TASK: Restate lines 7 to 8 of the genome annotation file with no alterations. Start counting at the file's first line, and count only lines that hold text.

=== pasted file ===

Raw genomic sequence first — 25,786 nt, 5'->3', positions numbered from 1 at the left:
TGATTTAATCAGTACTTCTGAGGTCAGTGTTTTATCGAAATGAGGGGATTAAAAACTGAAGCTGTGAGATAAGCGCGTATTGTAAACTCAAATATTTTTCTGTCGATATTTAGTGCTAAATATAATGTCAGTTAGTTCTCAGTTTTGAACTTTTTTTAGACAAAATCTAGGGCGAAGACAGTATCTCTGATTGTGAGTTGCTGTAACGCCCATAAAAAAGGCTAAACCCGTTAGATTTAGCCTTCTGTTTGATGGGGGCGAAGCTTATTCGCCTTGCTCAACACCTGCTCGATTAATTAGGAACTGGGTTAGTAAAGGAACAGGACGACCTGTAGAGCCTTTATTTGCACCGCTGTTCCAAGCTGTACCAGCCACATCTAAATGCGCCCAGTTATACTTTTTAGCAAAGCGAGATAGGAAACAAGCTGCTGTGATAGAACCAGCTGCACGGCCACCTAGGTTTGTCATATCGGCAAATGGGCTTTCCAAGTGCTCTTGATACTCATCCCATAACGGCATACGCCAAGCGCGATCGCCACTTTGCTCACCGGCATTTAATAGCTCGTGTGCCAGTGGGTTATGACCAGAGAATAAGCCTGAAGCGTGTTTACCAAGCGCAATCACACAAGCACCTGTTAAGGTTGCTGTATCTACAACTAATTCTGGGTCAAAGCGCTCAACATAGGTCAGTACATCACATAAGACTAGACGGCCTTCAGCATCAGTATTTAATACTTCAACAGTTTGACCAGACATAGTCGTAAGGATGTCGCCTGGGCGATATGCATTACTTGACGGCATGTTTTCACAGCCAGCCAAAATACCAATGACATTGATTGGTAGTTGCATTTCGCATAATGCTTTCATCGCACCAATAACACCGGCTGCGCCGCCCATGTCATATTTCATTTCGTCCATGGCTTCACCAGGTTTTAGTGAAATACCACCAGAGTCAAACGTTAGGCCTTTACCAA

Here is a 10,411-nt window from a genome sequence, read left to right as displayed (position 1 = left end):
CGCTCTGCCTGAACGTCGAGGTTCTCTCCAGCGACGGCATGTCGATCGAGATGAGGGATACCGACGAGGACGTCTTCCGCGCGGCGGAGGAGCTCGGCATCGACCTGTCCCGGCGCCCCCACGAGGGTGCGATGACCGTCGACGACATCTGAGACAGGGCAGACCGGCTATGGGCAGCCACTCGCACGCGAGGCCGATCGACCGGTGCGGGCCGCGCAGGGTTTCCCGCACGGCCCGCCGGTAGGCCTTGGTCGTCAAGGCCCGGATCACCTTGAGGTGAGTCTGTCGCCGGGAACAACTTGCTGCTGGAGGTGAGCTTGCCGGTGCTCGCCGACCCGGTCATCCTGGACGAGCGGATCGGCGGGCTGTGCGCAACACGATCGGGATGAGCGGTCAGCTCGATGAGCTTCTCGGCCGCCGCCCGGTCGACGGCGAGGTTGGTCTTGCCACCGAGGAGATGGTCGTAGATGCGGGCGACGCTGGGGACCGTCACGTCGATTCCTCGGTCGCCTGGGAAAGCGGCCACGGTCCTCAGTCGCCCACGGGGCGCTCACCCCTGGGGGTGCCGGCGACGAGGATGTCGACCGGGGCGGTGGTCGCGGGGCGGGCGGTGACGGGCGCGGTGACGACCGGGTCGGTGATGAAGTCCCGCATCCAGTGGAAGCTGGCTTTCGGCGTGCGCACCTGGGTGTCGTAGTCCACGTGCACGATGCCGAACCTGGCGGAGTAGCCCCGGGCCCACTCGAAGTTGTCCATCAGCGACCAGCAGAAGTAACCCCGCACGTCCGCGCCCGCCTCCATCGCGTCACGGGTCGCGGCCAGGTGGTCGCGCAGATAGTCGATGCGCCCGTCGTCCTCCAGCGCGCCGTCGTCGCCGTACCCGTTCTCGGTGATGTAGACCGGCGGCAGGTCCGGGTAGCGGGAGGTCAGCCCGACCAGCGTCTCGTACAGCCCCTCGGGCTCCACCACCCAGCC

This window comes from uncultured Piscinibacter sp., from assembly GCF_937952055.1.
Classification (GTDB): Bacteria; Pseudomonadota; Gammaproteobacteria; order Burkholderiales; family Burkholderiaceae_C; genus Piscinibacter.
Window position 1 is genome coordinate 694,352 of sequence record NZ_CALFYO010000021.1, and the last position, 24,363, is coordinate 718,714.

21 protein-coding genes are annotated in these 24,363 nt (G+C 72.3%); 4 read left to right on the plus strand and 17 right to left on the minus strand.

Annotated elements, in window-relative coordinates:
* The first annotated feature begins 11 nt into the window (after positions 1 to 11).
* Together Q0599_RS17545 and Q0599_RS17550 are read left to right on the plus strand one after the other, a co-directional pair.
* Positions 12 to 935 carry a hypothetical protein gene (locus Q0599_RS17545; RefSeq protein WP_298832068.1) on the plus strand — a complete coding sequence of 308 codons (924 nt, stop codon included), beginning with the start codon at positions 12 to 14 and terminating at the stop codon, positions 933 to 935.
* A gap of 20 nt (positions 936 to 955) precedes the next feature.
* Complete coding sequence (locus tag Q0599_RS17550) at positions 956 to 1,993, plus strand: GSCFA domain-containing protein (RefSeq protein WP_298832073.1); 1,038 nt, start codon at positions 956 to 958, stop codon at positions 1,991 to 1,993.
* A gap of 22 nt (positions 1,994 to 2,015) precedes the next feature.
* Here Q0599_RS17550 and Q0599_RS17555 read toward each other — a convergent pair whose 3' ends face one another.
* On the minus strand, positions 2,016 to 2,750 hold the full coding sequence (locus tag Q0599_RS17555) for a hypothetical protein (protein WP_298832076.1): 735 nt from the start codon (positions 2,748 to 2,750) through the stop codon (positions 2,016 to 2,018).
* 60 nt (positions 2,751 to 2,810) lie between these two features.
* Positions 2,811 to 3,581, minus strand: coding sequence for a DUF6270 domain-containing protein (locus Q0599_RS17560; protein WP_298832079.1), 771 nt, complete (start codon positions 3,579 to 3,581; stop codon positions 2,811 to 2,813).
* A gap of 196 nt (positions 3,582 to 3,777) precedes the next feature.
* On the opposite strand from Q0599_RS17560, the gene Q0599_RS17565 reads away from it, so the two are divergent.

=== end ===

Window position 1 is genome coordinate 694,352 of sequence record NZ_CALFYO010000021.1, and the last position, 24,363, is coordinate 718,714.

21 protein-coding genes are annotated in these 24,363 nt (G+C 72.3%); 4 read left to right on the plus strand and 17 right to left on the minus strand.